Raise your hand if you like traveling! 🙋
This article’s a little different, a reversal of sorts. Taking students on trips within the United States is great, as we’ve learned, but have you ever considered taking a trip to their own countries? Learn from our amazing IFI staff members about their experiences of traveling to visit international students on their turf!
What unique opportunities do visiting students on their turf open up?
1) Extra special care = extra deep relationships 🥰
If traveling with international students inside the United States already feels special, imagine going to their stomping grounds! The students feel extra care because you’ve decided to travel to their territory to spend time with them, and sometimes that means flying across the world.
“Never underestimate the impact it has to visit them in their home”
“Never underestimate the impact it has to visit them in their home”, said Larissa Swartz, IFI volunteer and past staff member. “It goes a long way in showing them how much you care and that you’re willing to make the trip. For several students, it’s very rare for people to travel to where they’re from; I remember how surprised the people in Pakistan were at me coming to my student’s wedding! As you demonstrate your love for them because of the effort you made to visit, you’re able to speak into their life in a unique way.”
Being in their homeland gives you a natural opportunity to experience and share life with them, and it truly grows the relationships.
2) A whole new world 🌎
When stepping into students’ homes, you get the unique privilege of seeing and tasting the culture that shapes them. It’s a humbling experience, as you’ve now become the minority within their context and are surrounded by the unfamiliar; but it’s an incredible chance to learn more, as you explore their roots, traditions, and behaviors firsthand. Think about it like wearing a new pair of glasses: you’re putting on their set of glasses and can witness their world from their point of view. “You have a different framework for understanding who they are”, Larissa said. “I understood different things about their cultures once I was in it and it was helpful.”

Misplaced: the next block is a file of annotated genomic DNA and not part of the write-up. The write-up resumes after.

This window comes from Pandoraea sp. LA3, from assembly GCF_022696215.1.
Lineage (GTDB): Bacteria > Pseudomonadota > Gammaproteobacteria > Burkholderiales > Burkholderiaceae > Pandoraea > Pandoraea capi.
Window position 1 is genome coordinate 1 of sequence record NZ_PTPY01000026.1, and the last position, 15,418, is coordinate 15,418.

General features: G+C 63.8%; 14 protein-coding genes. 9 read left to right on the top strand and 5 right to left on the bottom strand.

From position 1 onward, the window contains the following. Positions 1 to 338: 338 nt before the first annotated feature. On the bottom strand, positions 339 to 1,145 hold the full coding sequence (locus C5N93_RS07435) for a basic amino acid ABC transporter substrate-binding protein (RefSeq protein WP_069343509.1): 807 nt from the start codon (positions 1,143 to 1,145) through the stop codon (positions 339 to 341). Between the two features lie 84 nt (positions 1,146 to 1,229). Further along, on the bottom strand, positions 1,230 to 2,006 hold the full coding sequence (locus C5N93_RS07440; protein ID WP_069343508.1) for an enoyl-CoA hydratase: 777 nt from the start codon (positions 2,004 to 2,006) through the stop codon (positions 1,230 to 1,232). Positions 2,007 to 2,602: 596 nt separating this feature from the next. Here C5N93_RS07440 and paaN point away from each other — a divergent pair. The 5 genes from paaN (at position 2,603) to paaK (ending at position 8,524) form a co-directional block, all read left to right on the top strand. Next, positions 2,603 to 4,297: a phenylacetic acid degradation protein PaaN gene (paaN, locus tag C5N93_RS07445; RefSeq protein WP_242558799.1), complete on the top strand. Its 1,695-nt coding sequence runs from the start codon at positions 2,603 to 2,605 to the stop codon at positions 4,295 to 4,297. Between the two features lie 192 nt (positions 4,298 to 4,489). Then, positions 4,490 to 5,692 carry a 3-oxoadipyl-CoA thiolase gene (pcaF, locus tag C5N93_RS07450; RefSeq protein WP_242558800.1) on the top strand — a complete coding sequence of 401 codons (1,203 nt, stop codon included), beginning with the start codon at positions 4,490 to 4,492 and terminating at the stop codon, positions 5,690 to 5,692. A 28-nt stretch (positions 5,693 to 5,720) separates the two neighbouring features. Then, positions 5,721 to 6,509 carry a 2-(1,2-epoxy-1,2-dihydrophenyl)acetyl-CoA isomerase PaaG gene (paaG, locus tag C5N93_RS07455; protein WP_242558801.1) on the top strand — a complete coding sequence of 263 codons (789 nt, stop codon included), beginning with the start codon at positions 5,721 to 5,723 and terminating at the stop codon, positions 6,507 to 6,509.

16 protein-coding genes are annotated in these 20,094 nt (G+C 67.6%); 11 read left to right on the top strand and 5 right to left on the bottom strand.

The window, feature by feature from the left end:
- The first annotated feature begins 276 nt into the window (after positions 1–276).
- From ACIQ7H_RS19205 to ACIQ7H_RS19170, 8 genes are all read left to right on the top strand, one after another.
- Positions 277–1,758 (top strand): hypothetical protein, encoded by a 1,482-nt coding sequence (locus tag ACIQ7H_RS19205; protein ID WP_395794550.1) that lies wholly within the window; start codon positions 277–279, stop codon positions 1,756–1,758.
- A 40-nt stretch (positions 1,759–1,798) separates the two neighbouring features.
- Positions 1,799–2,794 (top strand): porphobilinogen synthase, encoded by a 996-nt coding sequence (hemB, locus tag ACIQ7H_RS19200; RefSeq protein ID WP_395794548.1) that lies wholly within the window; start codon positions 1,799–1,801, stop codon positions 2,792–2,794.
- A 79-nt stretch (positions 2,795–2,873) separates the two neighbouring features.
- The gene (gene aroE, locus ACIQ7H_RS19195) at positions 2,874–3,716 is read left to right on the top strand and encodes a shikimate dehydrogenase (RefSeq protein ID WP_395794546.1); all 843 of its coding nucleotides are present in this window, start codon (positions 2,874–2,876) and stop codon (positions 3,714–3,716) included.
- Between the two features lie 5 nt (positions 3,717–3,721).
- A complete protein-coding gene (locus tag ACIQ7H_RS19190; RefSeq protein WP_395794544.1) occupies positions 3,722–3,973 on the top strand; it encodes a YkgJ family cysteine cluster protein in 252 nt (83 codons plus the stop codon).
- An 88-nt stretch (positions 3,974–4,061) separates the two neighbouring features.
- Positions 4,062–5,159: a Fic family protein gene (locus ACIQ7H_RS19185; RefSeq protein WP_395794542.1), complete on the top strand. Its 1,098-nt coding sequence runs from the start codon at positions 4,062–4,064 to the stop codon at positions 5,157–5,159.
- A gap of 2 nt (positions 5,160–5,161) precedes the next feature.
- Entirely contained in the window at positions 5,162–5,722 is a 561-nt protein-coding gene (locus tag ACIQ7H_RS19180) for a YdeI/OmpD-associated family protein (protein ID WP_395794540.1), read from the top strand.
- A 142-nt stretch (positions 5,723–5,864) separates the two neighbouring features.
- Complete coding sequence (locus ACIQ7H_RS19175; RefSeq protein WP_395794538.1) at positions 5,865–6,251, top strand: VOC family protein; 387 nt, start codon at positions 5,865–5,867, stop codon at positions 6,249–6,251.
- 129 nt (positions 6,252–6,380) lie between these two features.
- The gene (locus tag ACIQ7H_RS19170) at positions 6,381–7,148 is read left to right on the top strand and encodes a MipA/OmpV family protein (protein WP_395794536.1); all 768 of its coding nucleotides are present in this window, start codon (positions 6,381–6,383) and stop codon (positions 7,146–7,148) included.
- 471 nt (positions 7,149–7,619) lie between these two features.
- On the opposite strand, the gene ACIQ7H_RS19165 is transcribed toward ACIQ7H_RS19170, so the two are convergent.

“I understood different things about their cultures once I was in it and it was helpful”
You’ll find out the stories told on their turf are unlike the stories heard in the U.S., as decision-making and how they practice their faith may vary. Although people are what make a place, location matters, too!
3) Gives you family across the globe 👪
Just when you thought you had enough family, be ready to add some more! Usually when visiting students, you’re introduced to their families and close friends, being invited into their homes and communities. “It’s a great way to meet their family”, said JP from IFI Cleveland. “It’s good because it not only doubles your connections but expands your influence.”
By meeting parents and spouses, greater intimacy is fostered, which may lead to spiritual conversations down the road for both the student and their family. But most importantly, meeting students’ families means adding to your family tree, because who said family is only by blood? “It allows you to build relationships with their families and now you’re a part of it”, said Larissa. “You’re not just a friend anymore, but included in their family. The people I met in Honduras keep asking me when I’m coming back!”
“You’re not just a friend anymore, but included in their family”
Since meeting more people and becoming an honorary family member, you now have a great excuse to return and visit!
4) Planting seeds and cultivating for an impact 🤗
Being in community with others is powerful and has the potential to spark profound conversations. Developing relationships and trust with individuals also has the potential to give you influence and credibility. As mentioned earlier, spiritual conversations may arise from the built trust. “Some are less interested and open to God in their own turf, and some are more interested and open, it just depends”, said JP. “Nonetheless, tracking with them for a longer period of time allows for more opportunity windows and allows them to experience transformation. It’s also great meeting local Christians and seeing what God is doing in that country that you may not be aware of while in the U.S.”
“…tracking with them for a longer period of time allows for more opportunity windows and allows them to experience transformation”
And unfortunately, many students don’t go back to healthy church environments. “If they don’t have that, someone who goes to visit can help bolster their faith”, Larissa said. “You can help connect them to a local body and give them incentives to continue growing in their faith.” So stay flexible and ready; you never know when doors may open.
Do we think you should travel to visit your students? Absolutely! “There is always growth in the relationship”, Larissa voiced. “I have deeper relationships with students now that I’ve visited them in their countries. It’s just a matter of how it continues over the years.”
“I have deeper relationships with students now that I’ve visited them in their countries”
Intentionality is huge, so don’t allow distance to get in between your relationships! “Visiting means caring”, JP quoted. “Visiting a second time means I really care.”
So, when are you taking a trip? 😉